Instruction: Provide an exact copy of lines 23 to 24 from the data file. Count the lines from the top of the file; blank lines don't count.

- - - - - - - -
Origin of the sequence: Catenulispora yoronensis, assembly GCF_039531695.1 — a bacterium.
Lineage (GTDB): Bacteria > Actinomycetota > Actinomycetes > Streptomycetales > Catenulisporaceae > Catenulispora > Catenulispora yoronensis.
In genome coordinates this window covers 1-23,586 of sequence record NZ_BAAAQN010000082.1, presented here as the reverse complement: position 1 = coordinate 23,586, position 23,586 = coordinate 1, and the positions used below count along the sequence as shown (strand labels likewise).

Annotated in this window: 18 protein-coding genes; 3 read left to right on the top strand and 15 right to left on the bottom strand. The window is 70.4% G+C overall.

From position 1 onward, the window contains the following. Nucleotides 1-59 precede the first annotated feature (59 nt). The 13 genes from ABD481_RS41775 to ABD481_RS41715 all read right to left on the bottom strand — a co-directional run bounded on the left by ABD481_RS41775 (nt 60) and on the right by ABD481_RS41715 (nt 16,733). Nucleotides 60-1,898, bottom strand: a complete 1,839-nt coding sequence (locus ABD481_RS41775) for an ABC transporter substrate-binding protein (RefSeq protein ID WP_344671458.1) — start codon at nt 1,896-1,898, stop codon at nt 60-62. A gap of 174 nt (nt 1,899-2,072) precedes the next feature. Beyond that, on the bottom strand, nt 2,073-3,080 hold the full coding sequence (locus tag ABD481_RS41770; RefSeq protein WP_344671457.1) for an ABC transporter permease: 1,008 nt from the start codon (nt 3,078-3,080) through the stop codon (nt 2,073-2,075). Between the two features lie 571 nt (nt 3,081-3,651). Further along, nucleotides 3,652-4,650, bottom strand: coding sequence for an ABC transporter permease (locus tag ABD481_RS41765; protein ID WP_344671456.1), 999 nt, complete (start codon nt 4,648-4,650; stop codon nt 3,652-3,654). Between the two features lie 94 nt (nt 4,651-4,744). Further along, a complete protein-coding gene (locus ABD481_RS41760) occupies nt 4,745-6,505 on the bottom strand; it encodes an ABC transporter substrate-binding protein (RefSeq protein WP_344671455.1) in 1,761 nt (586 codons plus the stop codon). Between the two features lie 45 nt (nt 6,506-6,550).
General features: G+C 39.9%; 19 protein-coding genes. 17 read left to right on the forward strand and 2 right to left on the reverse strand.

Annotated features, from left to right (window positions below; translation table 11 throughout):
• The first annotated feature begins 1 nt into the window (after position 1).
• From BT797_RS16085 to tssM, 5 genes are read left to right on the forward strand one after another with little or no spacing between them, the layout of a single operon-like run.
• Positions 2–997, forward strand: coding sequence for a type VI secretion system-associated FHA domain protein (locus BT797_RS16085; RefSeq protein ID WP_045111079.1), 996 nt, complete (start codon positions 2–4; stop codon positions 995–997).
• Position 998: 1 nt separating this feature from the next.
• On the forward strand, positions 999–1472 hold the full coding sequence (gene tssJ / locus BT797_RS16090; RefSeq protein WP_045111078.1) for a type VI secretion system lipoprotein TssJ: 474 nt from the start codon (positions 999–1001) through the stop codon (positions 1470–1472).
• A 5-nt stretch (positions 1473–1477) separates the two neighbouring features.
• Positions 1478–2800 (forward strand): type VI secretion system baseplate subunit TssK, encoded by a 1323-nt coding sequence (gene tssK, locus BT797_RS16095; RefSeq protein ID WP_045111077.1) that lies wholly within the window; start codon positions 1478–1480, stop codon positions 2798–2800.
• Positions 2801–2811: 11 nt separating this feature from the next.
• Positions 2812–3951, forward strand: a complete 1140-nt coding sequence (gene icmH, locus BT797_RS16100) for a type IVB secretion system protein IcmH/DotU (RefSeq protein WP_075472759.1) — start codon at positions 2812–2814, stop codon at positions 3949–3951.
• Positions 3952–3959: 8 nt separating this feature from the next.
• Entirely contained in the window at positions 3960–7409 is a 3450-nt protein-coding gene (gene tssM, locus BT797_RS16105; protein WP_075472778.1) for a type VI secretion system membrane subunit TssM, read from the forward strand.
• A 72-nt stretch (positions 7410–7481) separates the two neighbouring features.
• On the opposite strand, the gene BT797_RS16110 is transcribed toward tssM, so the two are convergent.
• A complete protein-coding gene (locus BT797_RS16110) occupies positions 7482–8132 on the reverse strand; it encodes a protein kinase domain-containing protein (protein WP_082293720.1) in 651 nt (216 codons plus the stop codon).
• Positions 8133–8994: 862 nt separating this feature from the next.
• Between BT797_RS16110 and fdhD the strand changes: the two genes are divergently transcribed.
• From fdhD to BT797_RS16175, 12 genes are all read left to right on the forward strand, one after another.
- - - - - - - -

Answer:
• Between BT797_RS16110 and fdhD the strand changes: the two genes are divergently transcribed.
• From fdhD to BT797_RS16175, 12 genes are all read left to right on the forward strand, one after another.